Employment in Export-Oriented Agricultural Value Chain in Rwanda

This synthesis report is based on work done through the Joint EU-ILO Government of Rwanda project: Strengthening the impact on employment of sectoral and trade policies. It synthesizes findings from the 2017 study Understanding the effects of increased agricultural exports on employment in agricultural value chain in Rwanda, referred to as the “study”. This study estimates the wages and gross profit along the value chains to gauge the potential effects of increased agricultural exports on employment and gross profits in both traditional export value chains (pyrethrum, tea and coffee) and selected value chains developed recently (green beans, cut flowers and essential oils). It also incorporates findings from a baseline study on employment in agricultural value chains, referred to as the “baseline report” (DAI, 2016), and those from an assessment by the International Trade Centre (ITC, 2017) on the potential of export crops in Rwanda. The objective of the baseline study was to assess how many people are employed in the three traditional agricultural export value chains as well as non-traditional products including green beans, cut flowers and essential oils.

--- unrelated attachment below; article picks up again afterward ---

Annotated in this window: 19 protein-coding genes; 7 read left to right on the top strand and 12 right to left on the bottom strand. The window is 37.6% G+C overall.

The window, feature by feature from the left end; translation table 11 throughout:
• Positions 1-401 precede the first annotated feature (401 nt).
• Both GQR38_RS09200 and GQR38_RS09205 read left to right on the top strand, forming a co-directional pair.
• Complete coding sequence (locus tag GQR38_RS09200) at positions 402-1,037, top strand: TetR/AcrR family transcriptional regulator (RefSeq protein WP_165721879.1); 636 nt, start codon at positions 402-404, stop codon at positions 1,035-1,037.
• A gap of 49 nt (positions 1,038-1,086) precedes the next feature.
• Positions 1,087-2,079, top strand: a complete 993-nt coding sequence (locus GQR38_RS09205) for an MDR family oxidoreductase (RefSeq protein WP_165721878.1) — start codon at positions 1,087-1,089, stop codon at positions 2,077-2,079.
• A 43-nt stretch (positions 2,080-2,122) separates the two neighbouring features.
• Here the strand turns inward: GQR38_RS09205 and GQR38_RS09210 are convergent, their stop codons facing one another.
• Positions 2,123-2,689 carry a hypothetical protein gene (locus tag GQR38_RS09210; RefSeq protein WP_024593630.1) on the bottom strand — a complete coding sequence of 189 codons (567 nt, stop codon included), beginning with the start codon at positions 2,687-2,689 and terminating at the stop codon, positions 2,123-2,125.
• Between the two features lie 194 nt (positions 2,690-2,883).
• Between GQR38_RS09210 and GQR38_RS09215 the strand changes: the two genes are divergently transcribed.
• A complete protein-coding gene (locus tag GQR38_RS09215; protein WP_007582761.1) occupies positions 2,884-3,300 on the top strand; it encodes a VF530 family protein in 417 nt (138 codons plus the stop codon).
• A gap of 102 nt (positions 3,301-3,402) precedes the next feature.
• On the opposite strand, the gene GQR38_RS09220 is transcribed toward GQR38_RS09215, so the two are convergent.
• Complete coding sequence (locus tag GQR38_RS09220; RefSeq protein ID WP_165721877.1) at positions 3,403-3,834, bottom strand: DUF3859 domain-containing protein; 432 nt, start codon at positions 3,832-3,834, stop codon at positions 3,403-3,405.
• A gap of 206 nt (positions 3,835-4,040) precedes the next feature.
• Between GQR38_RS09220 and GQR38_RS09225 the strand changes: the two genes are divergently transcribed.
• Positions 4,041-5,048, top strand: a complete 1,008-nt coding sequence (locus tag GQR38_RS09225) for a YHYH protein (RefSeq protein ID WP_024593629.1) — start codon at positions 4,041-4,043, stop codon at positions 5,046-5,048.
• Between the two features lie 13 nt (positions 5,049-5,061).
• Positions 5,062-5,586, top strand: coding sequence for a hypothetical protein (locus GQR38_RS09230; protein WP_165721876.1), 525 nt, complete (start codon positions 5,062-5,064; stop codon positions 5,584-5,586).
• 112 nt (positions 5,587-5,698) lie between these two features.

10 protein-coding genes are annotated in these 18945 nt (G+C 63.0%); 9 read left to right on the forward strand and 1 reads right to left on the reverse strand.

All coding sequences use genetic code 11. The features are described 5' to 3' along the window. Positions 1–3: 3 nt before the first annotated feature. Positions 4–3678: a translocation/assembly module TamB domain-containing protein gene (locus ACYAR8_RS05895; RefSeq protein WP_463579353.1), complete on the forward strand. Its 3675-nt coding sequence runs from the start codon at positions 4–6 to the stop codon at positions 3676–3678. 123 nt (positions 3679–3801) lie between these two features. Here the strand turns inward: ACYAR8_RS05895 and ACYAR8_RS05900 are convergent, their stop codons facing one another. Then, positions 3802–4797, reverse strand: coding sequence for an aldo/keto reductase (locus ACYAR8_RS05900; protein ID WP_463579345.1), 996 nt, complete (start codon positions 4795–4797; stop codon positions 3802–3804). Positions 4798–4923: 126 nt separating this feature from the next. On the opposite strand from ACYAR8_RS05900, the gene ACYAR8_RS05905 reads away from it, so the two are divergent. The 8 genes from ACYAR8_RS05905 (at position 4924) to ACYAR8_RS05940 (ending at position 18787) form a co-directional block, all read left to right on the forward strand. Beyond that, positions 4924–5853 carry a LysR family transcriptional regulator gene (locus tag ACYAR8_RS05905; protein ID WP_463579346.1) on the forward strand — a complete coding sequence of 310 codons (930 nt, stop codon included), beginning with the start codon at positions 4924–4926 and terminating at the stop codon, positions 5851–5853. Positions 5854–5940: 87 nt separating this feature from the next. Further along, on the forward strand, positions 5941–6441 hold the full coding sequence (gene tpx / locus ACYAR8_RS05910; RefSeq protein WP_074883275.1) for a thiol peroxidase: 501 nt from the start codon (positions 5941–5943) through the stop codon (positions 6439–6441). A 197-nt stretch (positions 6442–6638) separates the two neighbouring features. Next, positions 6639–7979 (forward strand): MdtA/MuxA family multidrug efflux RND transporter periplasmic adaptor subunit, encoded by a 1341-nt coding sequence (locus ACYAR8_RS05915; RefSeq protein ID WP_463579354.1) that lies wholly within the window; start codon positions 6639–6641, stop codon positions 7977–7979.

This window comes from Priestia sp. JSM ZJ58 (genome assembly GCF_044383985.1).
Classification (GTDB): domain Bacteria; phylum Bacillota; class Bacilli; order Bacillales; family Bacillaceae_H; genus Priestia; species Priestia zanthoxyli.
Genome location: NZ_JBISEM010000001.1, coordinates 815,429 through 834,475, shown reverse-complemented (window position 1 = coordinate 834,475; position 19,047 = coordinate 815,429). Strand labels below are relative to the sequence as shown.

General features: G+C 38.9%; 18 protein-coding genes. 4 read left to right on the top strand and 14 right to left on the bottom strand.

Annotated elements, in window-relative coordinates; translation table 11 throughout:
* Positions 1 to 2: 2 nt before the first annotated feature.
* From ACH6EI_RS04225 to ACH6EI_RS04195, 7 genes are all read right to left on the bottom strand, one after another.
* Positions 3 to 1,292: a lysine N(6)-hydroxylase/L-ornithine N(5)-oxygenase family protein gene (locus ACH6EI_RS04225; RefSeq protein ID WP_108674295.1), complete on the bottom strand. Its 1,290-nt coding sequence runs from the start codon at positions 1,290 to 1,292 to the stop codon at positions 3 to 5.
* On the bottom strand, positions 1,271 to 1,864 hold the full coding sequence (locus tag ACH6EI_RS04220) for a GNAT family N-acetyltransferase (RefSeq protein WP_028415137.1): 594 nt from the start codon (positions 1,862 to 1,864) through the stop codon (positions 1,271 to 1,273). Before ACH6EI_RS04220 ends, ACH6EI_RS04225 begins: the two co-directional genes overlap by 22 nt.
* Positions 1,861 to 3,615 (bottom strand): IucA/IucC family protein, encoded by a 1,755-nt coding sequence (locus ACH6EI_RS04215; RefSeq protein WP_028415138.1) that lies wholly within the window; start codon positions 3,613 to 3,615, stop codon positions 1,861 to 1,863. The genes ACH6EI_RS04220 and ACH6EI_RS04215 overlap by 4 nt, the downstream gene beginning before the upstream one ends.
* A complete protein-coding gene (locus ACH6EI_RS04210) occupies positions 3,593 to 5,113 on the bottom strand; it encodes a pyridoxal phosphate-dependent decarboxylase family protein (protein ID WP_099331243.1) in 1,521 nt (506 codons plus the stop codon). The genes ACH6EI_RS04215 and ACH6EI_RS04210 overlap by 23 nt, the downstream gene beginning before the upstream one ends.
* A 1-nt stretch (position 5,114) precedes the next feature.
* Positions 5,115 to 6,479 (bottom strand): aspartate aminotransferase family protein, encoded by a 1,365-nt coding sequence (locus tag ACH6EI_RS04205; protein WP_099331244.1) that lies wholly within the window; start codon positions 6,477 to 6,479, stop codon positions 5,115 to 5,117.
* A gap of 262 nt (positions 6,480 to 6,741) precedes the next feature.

This synthesis first describes the methodology used and then gives a description of each value chain and the split of the export added-value among its various players. Finally, it provides an overview of the employment effects along the different value chains and how these could be impacted by increased production for exports, given that as part of the project it was assessed that for coffee, tea and pyrethrum, there is considerable potential for increasing exports.